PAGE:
Pre- and Post-Construction Studies of Conflicts Between Birds and Wind Turbines in Coastal Norway: Progress Report 2008

Report

Title: Pre- and Post-Construction Studies of Conflicts Between Birds and Wind Turbines in Coastal Norway: Progress Report 2008
Publication Date:
December 01, 2008
Document Number: NINA Report 409
Pages: 60
Technology Type:

Document Access

Website: External Link
Attachment: Access File
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Citation

Bevanger, K.; Clausen, S.; Dahl, E.; Flagstad, Ø.; Follestad, A.; Gjershaug, J.; Halley, D.; Hanssen, F.; Hoel, P.; Jacobsen, K.; Johnsen, L.; May, R.; Nygård, T.; Pedersen, H.; Reitan, O.; Steinheim, Y.; Vang, R. (2008). Pre- and Post-Construction Studies of Conflicts Between Birds and Wind Turbines in Coastal Norway: Progress Report 2008. Report by Norwegian Institute for Nature Research (NINA). pp 60.
Abstract:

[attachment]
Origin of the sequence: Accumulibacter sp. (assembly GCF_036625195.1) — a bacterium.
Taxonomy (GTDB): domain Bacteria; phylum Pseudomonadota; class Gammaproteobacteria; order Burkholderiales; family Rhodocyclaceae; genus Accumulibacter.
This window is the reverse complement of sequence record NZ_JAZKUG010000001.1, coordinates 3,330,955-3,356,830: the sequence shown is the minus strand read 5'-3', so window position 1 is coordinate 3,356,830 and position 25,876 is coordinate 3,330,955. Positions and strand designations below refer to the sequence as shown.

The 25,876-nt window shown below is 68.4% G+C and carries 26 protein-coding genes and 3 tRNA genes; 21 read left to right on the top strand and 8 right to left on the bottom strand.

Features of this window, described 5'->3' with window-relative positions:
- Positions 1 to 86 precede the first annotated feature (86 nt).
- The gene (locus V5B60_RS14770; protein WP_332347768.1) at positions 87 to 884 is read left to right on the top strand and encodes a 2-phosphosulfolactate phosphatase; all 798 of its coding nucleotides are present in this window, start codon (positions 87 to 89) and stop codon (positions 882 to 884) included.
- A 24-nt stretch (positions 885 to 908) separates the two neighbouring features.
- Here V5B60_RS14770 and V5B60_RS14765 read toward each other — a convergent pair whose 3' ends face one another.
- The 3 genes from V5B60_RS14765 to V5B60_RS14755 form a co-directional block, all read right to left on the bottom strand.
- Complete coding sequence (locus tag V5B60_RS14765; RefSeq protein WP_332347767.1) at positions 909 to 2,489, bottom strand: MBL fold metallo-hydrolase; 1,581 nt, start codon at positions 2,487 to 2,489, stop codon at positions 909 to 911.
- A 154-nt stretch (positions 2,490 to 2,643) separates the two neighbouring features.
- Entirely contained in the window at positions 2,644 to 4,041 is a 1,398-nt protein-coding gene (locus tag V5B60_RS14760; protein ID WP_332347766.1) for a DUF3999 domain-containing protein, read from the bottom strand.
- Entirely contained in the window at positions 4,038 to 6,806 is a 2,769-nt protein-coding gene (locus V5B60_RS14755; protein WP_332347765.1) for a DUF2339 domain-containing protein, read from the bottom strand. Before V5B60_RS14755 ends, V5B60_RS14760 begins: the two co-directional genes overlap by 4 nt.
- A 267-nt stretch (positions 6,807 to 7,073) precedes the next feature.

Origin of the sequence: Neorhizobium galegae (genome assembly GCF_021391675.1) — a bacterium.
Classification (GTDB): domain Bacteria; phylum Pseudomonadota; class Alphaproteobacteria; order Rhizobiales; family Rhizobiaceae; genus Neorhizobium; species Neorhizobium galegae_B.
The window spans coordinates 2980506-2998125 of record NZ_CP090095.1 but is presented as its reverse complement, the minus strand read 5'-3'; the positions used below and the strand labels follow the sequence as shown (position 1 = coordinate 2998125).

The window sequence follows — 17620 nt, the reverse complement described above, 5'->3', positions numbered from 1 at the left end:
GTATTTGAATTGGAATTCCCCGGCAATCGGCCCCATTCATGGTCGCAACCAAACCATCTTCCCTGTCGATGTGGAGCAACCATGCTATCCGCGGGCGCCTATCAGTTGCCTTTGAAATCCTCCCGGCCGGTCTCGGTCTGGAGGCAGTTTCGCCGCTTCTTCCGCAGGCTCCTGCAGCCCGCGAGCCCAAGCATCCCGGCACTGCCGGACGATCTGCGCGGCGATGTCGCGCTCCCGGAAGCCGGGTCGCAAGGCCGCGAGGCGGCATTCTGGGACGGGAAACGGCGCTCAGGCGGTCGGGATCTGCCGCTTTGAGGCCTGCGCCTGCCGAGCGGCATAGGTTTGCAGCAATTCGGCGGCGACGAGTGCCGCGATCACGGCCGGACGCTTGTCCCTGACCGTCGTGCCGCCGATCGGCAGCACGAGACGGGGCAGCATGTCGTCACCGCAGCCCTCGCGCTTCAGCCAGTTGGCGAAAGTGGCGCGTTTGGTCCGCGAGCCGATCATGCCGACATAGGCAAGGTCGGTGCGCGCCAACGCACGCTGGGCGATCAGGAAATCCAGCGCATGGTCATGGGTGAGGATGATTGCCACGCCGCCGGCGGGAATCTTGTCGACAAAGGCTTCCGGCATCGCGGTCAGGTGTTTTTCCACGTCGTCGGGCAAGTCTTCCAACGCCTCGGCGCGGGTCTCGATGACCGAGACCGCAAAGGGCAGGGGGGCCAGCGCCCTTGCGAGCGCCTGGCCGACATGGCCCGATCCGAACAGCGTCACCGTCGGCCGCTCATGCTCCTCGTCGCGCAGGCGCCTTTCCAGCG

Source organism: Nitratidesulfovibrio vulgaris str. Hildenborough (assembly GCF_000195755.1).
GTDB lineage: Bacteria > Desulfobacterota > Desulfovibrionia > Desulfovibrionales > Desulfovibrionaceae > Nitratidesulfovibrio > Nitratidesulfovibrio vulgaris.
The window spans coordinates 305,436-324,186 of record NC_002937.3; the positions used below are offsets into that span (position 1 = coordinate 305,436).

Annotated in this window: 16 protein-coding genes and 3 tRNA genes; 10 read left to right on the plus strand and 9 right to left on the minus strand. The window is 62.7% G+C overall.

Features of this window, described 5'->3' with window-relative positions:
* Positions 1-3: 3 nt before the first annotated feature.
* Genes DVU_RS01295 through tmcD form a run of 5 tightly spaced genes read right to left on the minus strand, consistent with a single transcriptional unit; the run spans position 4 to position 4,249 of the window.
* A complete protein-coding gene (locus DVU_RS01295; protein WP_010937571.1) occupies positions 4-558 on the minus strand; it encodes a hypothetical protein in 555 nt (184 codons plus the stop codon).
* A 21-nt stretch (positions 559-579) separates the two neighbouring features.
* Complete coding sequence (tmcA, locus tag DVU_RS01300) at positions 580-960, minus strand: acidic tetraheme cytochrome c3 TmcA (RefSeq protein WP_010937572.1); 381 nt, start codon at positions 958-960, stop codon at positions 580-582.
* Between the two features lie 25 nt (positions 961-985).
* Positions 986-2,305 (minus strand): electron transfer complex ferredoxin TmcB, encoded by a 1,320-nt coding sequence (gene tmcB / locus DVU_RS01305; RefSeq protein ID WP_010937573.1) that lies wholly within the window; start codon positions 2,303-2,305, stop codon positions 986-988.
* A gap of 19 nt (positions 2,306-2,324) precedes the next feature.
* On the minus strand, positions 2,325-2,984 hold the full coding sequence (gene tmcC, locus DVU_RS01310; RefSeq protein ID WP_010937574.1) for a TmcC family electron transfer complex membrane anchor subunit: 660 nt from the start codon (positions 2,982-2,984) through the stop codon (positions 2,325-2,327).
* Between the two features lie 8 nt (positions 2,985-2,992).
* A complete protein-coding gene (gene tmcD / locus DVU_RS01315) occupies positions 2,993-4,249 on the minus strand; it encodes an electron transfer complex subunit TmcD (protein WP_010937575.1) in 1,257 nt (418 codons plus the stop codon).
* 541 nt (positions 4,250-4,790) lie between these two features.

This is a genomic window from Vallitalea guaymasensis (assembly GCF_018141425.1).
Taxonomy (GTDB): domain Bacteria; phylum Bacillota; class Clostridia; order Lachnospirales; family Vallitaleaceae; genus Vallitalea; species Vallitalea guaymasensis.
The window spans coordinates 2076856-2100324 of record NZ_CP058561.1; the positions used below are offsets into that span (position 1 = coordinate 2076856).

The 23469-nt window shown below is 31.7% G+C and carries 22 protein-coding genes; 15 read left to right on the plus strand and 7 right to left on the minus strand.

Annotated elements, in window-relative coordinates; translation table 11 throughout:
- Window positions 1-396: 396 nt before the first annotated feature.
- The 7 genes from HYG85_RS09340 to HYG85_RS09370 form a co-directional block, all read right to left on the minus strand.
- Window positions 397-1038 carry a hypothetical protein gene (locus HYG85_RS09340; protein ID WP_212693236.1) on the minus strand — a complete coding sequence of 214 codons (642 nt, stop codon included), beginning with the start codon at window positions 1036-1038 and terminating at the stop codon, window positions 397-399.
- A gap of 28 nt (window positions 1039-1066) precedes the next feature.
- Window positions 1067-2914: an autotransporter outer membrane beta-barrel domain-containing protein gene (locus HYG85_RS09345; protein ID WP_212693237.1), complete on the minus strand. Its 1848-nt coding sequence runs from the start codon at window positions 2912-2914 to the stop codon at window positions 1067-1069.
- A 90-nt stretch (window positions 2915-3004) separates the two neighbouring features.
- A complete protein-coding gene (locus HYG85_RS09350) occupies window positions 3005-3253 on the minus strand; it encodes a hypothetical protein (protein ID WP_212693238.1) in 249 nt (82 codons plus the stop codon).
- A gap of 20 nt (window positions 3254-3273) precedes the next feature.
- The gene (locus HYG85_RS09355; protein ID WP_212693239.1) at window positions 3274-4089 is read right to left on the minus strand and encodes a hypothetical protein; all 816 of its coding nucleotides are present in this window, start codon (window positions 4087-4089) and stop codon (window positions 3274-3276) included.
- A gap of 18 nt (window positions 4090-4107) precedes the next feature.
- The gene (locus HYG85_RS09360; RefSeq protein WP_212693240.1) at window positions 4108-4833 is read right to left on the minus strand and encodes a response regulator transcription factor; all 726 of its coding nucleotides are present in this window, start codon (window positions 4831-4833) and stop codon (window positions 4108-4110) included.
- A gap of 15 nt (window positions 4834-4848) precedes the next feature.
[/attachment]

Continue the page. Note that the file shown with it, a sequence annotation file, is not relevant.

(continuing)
The NFR-funded project Pre- and post-construction studies of conflicts between birds and wind turbines in coastal Norway is about to end its second year of activities, and as such it has reached a stage of intensive fieldwork and data collection. Monitoring of bird mortality within the wind power plant area takes place on a weekly basis assisted by special trained dogs. So far in 2008 (as of December 1) 9 white-tailed sea eagles (WTSE) and 7 willow ptarmigans have been recorded. Another 4 common snipes, 2 hooded crow, 2 golden plovers, 2 greylag goose, one grey heron, one kittiwake, one herring/greater black-backed gull, one merlin and one redshank have been collected; i.e. a total of 31 victims so far in 2008. The willow ptarmigan population have been monitored in spring and autumn and 6 willow ptarmigans were trapped and radio tagged (in January-March). The trapping efforts have now been resumed and another 8 birds have been radio-tagged (up to December 1). A new activity on eagle owl, funded by the Directorate for Nature Management, is included in the project. The objectives with this project are, among other things, to collect mortality data using radio telemetry. However additional funding is needed. With respect to waders and smaller passerines the field work in 2008 was performed at a planned wind power plant site in Northern Norway, Andøya, to document the breeding bird status prior to the construction. The project still concentrates heavily on WTSE research, and this summer another 9 nestlings were equipped with radio transmitters, of which 3 have quit transmitting. Feather samples for DNA-analyses are collected, and when the samples of 6 WTSE adult collision victims recorded in 2008 were compared to 2006/2007 samples, it turned out that they matched two territorial birds with territories approximately 1.5 and 8 km from the wind power plant, respectively. A Master Thesis at the University of Science and Technology in Trondheim (NTNU) focusing possible effects of the wind power plant on WTSE nesting success was concluded in September. One of the conclusions was that territories within or close to the power plant had a lowered nesting success after construction, compared with the same territories before construction. Another master student has collected data on WTSE behaviour inside and outside the wind power plant area to identify possible turbine generated differences in behaviour. These data are now being processed and the Thesis will be finalized in spring 2009. An important incident this year was the procurement of a bird radar lab. After some trial and error with respect to siting within the power plant area, the radar has now been collecting data continuously since April 3. Data processing is now under way. To investigate MERLIN radar performance at its current location field trials with dedicated controlled targets have been performed using model aircraft. The MERLIN processing functions have a set of parameters which can be adjusted to each operational task and environment. The flight tests provide data which helps in optimizing these processing parameters. In connection to turbine 43 a total of 6 daylight and one IR camera have been installed to monitor bird flight behaviour close to the turbines and to learn more about how turbine generated turbulence may affect the bird's ability to manoeuvre in the air. Another objective is to evaluate possible "early warning devices" and mitigating measures when birds get at a critical distance to a turbine. A significant effort has been put into the construction of functional operational systems for broadband transmission of data from the radar and camera systems on Smøla to NINA HQ in Trondheim. This is now in place and adequate storing and retrieving systems is being focused. Another effort is connected to developing a system for gathering all MERLIN GIS tools to be used in ArcGIS desktop 9.x. and also to develop tools for analysing collision tracks in ArcGIS desktop. An important task is the ongoing terrain modelling inside and outside the power plant area together with the ground clutter modelling and radar-coverage at different altitudes from the current MERLIN radar location. Finally we have developed a dynamic literature database (using EndNote Web) for publications on birds and wind energy and related topics.

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